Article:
In 2015 there were 1,342 BMSC employees in Eritrea and 17 Nevsun employees in Vancouver, Canada.
The gender composition of the mine workforce is approximately 78% male and 22% female. This is an annual increase of female employees by 10% since 2014. This change is a combination of male turnover and in some cases female replacements, an increase in workers for the zinc expansion project, and the efforts of the Bisha Training Center to further the career aspirations of local women. Women are employed in a variety of administrative, technical, and managerial functions and receive the same remuneration for the same positions as their male counterparts. In 2015, 31% of new employees (91) hired were women compared to men (205).
In 2014, all 1,342 BMSC employees received either a bi-annual performance review or an annual review if they were hired later in the year. This is consistent with efforts since 2014, the time in which bi-annual reviews were introduced across the BMSC workforce.
Full-time BMSC employees receive a suite of benefits to encourage productivity, professional development, and retention. These benefits are developed and maintained by Nevsun management and the BMSC Board and include above-average wages, medical services, long-term injury compensation, rotational leave, maternity leave, and professional development. An expanded description of these benefits is located on our website.
The Bisha Mine continues to experience a turnover rate for its workforce, of approximately 18%, or 241 individuals in 2015 (compared to 18% or 220 individuals, in 2014) which is considered average for a remote location. By gender, male turnover was 17%, and female turnover was 20%. In 2014 male turnover was 16% and female turnover was 26%. A morale survey was commissioned to address the turnover rate, especially of local employees. This will include (2016) ensuring a more quantifiable grid to align job duties and competencies to compensation across the operation, and a local roster system (1 week off for every 4 weeks worked) for all of the employees in the nearby villages. In addition, local employees that were bussed to work each day would have full access to the canteens that were previously reserved only for all workers that were living in camp accommodation on-site. The Company will continue to monitor the situation and is cognizant that there will be increased challenges with local retention as more mines begin operating in the country.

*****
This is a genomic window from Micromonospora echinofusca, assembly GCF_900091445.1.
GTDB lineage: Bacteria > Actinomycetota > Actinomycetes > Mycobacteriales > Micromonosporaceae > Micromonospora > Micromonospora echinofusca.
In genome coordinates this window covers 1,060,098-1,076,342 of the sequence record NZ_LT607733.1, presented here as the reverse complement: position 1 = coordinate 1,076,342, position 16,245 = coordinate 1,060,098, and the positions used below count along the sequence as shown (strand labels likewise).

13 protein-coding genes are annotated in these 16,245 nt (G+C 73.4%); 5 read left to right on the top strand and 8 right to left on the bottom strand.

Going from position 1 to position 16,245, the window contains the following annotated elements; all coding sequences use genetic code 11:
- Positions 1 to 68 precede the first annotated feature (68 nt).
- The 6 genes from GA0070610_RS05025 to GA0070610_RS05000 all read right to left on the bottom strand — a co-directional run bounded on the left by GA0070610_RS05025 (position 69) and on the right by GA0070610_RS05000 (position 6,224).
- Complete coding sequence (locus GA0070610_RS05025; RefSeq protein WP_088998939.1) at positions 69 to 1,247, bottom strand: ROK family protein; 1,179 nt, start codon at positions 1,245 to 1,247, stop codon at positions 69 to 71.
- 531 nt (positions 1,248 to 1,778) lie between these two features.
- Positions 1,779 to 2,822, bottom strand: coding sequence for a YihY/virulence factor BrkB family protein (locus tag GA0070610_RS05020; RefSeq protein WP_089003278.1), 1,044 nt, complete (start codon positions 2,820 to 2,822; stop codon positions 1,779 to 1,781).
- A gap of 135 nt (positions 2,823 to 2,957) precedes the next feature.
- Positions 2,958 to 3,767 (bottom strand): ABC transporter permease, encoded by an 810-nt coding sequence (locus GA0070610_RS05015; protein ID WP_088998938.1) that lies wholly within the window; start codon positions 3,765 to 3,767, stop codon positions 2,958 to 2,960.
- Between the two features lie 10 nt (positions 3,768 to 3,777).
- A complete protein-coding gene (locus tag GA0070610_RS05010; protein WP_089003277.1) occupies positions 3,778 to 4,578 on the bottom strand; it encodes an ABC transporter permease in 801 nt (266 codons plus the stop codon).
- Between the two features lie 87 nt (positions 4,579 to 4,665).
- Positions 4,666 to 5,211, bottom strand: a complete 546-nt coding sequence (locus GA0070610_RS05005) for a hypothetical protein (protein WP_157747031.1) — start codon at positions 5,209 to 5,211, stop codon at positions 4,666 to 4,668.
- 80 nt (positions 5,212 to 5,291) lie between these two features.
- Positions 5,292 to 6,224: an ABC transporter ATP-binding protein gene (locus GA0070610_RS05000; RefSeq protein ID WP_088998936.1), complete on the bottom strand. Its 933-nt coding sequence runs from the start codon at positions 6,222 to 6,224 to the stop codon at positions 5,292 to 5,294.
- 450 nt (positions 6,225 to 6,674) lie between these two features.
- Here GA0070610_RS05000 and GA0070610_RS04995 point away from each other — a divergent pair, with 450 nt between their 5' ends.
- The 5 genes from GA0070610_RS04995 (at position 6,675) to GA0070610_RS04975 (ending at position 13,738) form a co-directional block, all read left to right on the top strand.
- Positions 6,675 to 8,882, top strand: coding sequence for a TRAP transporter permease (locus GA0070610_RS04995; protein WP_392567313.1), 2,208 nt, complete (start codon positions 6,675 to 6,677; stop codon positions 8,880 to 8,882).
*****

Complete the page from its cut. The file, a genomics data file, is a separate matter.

Many factors affect an employee’s decision to leave. Permanent (local Eritrean) employees may find better opportunities elsewhere, or they may prefer to work in less remote locations. Expatriate employees may seek career opportunities (pay or position) in a different geographical location, or may prefer to return to their country of residence. We also had 17 employees on maternity leave in 2015 of which 16 returned back to their post and one decided not to return for personal reasons (compared to 24 maternity leaves in 2014 with 21 returning back to their post). A portion of our turnover was due to productivity or performance concerns. Those released from their jobs were provided with severance packages as prescribed by Eritrean Labour Law. A total of 296 BMSC employees were hired in 2015 (compared to 262 in 2014); 69% male (78% in 2014) and 31% female (22% in 2014). One new employee (one male who replaced another male) was hired at corporate headquarters in 2015 (compared to two females and one male hired in 2014).
The Eritrean Federation of Workers wishes to proceed toward the unionization of the mining sector. A formal proposal will need to be developed and discussed with ENAMCO and the BMSC Board to consider the best way forward.
We have mechanisms in place to effectively and expediently address employee grievances, including an open door policy that enables employees to communicate their concerns directly to management. The Company will continue to monitor the effectiveness of our grievance processes and the expediency in which management responds to concerns. We have a confidential suggestion box where employees can submit comments and suggestions. These matters are addressed by onsite senior management.
Our Whistleblower Policy is intended to encourage and enable employees and others to raise concerns regarding accounting, internal accounting controls, auditing matters or violations or suspected violations of the Code of Ethics without fear of harassment, retaliation, or adverse employment consequences.
All submissions or complaints are handled on a confidential and anonymous basis. Anonymous communications are documented and received by an independent third-party. All BMSC employees are made aware of these grievance mechanisms during their induction process, and through BMSC Human Resources. Additionally, each employee is provided with a business card indicative of the Whistleblower contact information in English and the local language. This is further supplemented by Whistleblower Policy posters placed throughout the Bisha Mine and the Asmara office.